The other thing that I’m really proud of, more of a community thing, is the Dayton Jewish Chorale. It was my idea a few years before the launch with me, Courtney Cummings (Temple Israel), and Cantor Jenna Greenberg (formerly a Beth Abraham congregant). It’s from when the Federation offered innovation grants.

The Dayton Jewish Chorale under the direction of Cantor Andrea Raizen (R) at the 2nd Annual Interfaith Community Concert, March 10 at Beavercreek High School. Contributed.

After Jenna got to town, it came together. It still exists, even though it’s not in the same way that it was when we were a full-time choir. It was an incredible community-building group. They’re still together, and they don’t want to give it up. They sang at the Jewish Cultural Festival.

And the chorale created the community Selichot service that’s been going on. So we’re going back to Beth Jacob this year for the Selichot service. Rabbi Agar has said, “Absolutely we’ll host this.”

What have been some of your biggest challenges over the years?

Covid truly was a turning point. Certainly, for educators and the quick pivot that had to be done. That we were able to do it not even knowing what the heck we were getting into.

We didn’t lose anybody from the school. And we then kept a whole school year after that. The 2021 school year, we kept entirely virtual. And we actually picked up students. I had students online that I never met until we finally came back in person.

I had to revamp: how long can a kid sit? We split them up, Sandy Sloane-Brenner still stayed on. But that was such a tiring year for me. And I thought, maybe this is telling me that it’s getting to be time. I don’t think that’s so unusual, because for a lot of teachers, that was about the time they were thinking, “I’m done.”

And it was everything else that went with Covid through the synagogue. Because everything we did, we tried to keep going with the virtual. But we, I think, succeeded. We didn’t even lose a Purim shpiel. We had an online Purim shpiel, which I thought was one of the funniest ones we had ever put on. But it wasn’t just that. It was the whole Purim program with it. And I sat and watched it one day and saw how happy everyone was. They’re performing on screen.

We had a Chanukah thing online. I did a Sisterhood Sukkah program. I was sitting in my sukkah. It was Sunset in the Sukkah coming to you live from Cantor Raizen’s sukkah and had them doing scavenger hunts in their houses. So, it took every ounce of my creativity. And with the change in rabbis, more was put on me, and I was exhausted.

Cantor Andrea Raizen will continue living in Dayton. Photo: Mendy Fedotowsky.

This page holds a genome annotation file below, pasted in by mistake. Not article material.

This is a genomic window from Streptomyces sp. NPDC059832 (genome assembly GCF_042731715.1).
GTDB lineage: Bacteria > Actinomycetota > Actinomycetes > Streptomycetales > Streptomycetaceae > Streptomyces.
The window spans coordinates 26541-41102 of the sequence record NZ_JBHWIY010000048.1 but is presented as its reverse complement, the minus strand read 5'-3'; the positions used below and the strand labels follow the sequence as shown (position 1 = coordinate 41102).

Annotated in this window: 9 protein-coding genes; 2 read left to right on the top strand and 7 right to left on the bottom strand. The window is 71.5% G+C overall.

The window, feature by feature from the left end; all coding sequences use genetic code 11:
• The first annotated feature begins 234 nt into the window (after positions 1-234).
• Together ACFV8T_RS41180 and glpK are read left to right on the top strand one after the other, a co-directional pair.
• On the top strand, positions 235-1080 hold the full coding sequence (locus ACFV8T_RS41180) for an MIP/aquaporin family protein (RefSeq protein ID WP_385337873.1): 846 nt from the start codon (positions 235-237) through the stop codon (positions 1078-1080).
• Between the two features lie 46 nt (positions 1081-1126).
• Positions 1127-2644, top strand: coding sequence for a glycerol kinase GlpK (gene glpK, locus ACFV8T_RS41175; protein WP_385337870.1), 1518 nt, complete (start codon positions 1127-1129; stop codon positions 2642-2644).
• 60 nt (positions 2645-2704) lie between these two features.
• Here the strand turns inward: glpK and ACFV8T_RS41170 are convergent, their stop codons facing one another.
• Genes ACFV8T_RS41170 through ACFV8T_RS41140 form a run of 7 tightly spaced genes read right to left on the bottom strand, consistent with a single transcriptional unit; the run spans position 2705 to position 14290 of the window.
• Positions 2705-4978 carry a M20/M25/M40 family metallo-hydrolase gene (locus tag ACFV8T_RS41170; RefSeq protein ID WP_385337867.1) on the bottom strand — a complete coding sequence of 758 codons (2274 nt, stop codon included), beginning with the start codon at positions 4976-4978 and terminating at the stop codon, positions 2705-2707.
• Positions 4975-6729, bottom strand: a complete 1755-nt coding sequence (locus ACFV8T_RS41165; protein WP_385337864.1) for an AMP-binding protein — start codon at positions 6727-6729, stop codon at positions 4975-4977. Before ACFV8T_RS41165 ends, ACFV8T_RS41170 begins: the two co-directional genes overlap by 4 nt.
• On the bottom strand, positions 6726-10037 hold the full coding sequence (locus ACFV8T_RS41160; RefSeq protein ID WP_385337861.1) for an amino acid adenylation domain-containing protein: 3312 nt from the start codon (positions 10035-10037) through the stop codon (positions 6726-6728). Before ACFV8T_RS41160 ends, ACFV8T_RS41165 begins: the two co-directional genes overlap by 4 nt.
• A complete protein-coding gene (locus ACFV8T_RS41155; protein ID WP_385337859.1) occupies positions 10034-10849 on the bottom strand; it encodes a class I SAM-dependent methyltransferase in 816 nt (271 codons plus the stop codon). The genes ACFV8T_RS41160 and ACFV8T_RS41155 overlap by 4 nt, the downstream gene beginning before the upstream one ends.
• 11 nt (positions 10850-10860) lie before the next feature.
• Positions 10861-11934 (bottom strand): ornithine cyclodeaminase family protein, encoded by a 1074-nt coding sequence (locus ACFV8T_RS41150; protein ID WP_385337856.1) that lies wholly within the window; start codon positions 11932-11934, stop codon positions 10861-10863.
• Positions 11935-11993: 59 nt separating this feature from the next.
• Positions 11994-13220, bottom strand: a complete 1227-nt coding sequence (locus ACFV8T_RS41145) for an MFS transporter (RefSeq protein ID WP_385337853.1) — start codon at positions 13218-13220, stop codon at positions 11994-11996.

Do congregants approach the synagogue and Judaism differently than when you started here?
Yes and no. We were already on the older end of demographics when I got here. Now I look at the folks that come in and I’m as old or older than the “old people” are. The community that I interact the most with through services, that’s kind of the same, because of the ages that they’re in. And they’re at a comfort level with the type of service that I came into and was happy to facilitate, being professionally trained as a cantor. I can do it in the proper nusach (musical prayer motif) and they appreciate this.

We’ve just lost people like crazy. Going to the cemetery and seeing all your old friends. It hurts my heart so much how many dear friends I have lost. But it’s the reality.

It’s more about where American Judaism is right now. It’s been going on for a while. And I’ve said this for a long time: We are in that upheaval, that change that takes 10, 15 years to get through. Something different is going to come out on the other end. I have no idea what it’s going to be. I am not going to be a part of that. And it’s OK. I did my part. I was at the height of the family education programming wave.

What will you be up to now?
I’m staying in Dayton. What I want to do is nothing. I so desire to wake up and say, “I don’t have to do anything today.” This has been the kind of job that I could never turn off. I just want to clear my head to begin with, and just be able to do whatever I want to do.

I’m also the kind of person, I know I need structure. And then I’m going to need to have routines. Some of it was about having put off not doing things that are in town because I’m so single-minded. I have never had a life-work balance.

I want to usher for the performing arts: the Philharmonic, which I rarely go to, the plays at the Schuster, the Victoria, Human Race, the PNC — that is huge on my list. I would like to sign up for the lifelong learning courses and take one class at a time. I want to get back to just reading any books. I get them at the main library. And I can volunteer at the library. I’ll be able to see family and take short trips.

Beth Abraham Synagogue will honor Cantor Andrea Raizen on her retirement with its Raizen Our Voices celebration, 2 p.m., Sunday, July 21, 305 Sugar Camp Cir., Oakwood. $18 adults, free for children. RSVP by July 8 to

To read the complete July 2024 Dayton Jewish Observer, click here.